The Hooded Merganser is my favorite duck. Not only is it elegant and beautiful, but I don’t get to see it that often, and it is incredibly difficult to photograph well. That, for some maybe slightly perverse reason, makes it my favorite 🙂 Camera exposure systems have gotten very sophisticated…with built in Dynamic Range Optimization (or whatever your maker chooses to call it) that reads the brights and darks in a scene or subject and automatically compensates for excesses in processing. This shot, thanks to the camera, not to me, is almost perfectly exposed. Detail in the back, and detail in the white. Impressive for a machine.
It was also taken, hand-held, at just shy of 4000mm equivalent field of view. That is an impossible magnification for any camera but the Nikon P900, with its excellent lens, excellent image stabilization, and excellent Perfect Image zoom digital enhancement to reach. 1/640th @ ISO 100 @ f6.5. Processed in Lightroom.
There is stone bench at the back of the meadow behind the Kennebunkport Land Conservancy headquarters building at Emmons Preserve that overlooks a window through the trees down to a bend in the Batson River. I suspect that if you had a day to sit on that bench, you would see a fair amount of wildlife through that window. On my last visit, I caught this female Wood Duck, the first Wood Duck I have seen on the Batson, paddling and calling in the little bit of visible open water. I waited for the male to appear, especially as the female was calling, but he did not show, and eventually the female gave up and flew off downstream. The reflections of the foliage in the rippled surface make it just slightly more than your average “portrait of a duck”. Or that’s what I think anyway. 🙂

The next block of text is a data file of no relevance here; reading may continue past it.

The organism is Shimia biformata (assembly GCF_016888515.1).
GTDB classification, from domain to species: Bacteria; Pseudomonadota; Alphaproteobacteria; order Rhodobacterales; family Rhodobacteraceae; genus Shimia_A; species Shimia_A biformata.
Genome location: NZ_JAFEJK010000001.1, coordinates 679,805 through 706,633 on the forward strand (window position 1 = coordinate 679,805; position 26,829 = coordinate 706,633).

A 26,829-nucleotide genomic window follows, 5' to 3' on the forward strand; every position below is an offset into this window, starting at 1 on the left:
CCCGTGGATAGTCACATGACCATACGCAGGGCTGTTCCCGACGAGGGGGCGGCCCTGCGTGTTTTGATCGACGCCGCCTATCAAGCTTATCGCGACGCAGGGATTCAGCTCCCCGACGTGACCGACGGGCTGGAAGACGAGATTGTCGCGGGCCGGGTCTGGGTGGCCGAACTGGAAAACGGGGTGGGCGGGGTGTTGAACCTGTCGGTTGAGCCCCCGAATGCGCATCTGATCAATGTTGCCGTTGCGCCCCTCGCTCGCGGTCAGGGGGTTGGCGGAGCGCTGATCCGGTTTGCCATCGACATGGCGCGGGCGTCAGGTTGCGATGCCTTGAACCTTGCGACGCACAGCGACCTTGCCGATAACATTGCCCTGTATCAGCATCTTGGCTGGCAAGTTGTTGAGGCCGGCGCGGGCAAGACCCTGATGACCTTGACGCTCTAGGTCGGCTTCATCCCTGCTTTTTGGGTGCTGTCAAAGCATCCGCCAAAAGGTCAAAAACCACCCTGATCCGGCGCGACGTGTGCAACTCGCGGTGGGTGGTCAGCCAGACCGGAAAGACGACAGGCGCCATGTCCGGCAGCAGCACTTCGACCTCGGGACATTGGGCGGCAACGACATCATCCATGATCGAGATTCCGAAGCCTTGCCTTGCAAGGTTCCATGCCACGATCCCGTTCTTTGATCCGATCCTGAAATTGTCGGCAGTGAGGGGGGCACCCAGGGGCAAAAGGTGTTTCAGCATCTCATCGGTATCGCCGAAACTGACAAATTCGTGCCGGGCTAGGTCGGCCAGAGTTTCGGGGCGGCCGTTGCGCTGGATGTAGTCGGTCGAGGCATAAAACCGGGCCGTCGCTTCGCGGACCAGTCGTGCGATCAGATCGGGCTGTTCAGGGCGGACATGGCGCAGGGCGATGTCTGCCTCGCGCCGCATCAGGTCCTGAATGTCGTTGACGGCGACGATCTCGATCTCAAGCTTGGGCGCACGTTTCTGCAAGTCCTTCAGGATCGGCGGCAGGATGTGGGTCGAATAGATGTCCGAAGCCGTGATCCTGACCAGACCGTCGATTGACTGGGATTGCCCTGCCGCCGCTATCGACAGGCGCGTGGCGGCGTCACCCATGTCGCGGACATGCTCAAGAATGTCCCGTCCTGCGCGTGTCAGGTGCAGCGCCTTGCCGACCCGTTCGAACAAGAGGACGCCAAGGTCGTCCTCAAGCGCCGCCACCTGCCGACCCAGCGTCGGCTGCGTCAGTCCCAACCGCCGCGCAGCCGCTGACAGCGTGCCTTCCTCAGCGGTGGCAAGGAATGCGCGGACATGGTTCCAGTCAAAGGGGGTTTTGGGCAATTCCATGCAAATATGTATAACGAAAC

Nikon P900 at 2000mm equivalent field of view. 1/125 @ ISO 500 @ f6.5. Processed in Lightroom.